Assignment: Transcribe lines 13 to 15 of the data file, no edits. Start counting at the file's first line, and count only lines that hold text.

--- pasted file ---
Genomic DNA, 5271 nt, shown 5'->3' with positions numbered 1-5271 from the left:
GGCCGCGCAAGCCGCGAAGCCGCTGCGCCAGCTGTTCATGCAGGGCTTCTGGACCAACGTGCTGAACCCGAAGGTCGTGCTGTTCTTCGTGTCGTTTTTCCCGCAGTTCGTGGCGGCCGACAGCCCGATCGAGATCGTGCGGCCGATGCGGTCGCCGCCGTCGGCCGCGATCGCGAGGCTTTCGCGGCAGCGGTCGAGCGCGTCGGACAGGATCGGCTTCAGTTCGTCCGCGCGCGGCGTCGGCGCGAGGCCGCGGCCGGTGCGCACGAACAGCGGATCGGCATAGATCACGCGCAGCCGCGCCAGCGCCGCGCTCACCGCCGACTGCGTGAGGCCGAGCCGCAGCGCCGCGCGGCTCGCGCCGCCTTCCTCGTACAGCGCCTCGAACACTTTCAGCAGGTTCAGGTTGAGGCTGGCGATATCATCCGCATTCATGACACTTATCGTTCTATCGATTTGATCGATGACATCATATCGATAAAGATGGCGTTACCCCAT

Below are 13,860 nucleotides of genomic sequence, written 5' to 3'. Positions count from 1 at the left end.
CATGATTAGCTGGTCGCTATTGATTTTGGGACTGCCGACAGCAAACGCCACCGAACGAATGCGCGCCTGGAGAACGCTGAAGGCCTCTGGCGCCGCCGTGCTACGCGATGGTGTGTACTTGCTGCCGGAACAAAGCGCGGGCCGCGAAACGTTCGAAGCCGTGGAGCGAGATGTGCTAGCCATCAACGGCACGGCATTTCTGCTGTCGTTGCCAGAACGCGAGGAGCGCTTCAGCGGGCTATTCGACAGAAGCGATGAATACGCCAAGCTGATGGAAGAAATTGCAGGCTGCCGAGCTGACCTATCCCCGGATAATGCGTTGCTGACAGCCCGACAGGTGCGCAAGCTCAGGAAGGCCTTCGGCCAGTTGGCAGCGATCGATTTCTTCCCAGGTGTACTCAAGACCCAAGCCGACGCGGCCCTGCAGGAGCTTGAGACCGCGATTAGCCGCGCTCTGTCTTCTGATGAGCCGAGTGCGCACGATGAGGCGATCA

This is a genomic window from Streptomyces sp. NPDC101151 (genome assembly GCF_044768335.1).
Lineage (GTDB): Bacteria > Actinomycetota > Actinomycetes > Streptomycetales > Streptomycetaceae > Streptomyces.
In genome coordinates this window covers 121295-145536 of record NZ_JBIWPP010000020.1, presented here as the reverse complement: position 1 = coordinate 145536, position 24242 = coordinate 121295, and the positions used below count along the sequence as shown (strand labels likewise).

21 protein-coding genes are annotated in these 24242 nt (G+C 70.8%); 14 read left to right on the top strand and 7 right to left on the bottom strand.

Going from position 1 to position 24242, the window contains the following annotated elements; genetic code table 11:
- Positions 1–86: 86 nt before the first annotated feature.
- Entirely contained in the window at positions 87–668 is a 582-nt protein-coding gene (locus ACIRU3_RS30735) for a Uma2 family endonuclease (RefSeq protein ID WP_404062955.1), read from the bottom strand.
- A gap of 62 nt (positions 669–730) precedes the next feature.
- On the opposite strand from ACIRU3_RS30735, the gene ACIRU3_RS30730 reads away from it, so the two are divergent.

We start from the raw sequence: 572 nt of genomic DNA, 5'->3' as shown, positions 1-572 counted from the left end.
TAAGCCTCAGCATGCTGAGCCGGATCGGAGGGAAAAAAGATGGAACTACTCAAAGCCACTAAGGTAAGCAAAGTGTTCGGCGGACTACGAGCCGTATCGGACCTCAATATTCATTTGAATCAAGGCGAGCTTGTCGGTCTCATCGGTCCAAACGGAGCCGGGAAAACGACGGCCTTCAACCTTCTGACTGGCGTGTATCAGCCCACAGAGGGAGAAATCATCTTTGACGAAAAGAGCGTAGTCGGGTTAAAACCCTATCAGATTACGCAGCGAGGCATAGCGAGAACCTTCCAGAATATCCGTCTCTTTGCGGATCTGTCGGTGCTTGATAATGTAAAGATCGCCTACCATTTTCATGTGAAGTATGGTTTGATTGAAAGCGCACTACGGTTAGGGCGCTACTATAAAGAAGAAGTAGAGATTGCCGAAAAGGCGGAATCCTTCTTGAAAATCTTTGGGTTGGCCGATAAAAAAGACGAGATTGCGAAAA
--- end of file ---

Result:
- On the opposite strand from ACIRU3_RS30735, the gene ACIRU3_RS30730 reads away from it, so the two are divergent.

We start from the raw sequence: 572 nt of genomic DNA, 5'->3' as shown, positions 1-572 counted from the left end.
TAAGCCTCAGCATGCTGAGCCGGATCGGAGGGAAAAAAGATGGAACTACTCAAAGCCACTAAGGTAAGCAAAGTGTTCGGCGGACTACGAGCCGTATCGGACCTCAATATTCATTTGAATCAAGGCGAGCTTGTCGGTCTCATCGGTCCAAACGGAGCCGGGAAAACGACGGCCTTCAACCTTCTGACTGGCGTGTATCAGCCCACAGAGGGAGAAATCATCTTTGACGAAAAGAGCGTAGTCGGGTTAAAACCCTATCAGATTACGCAGCGAGGCATAGCGAGAACCTTCCAGAATATCCGTCTCTTTGCGGATCTGTCGGTGCTTGATAATGTAAAGATCGCCTACCATTTTCATGTGAAGTATGGTTTGATTGAAAGCGCACTACGGTTAGGGCGCTACTATAAAGAAGAAGTAGAGATTGCCGAAAAGGCGGAATCCTTCTTGAAAATCTTTGGGTTGGCCGATAAAAAAGACGAGATTGCGAAAA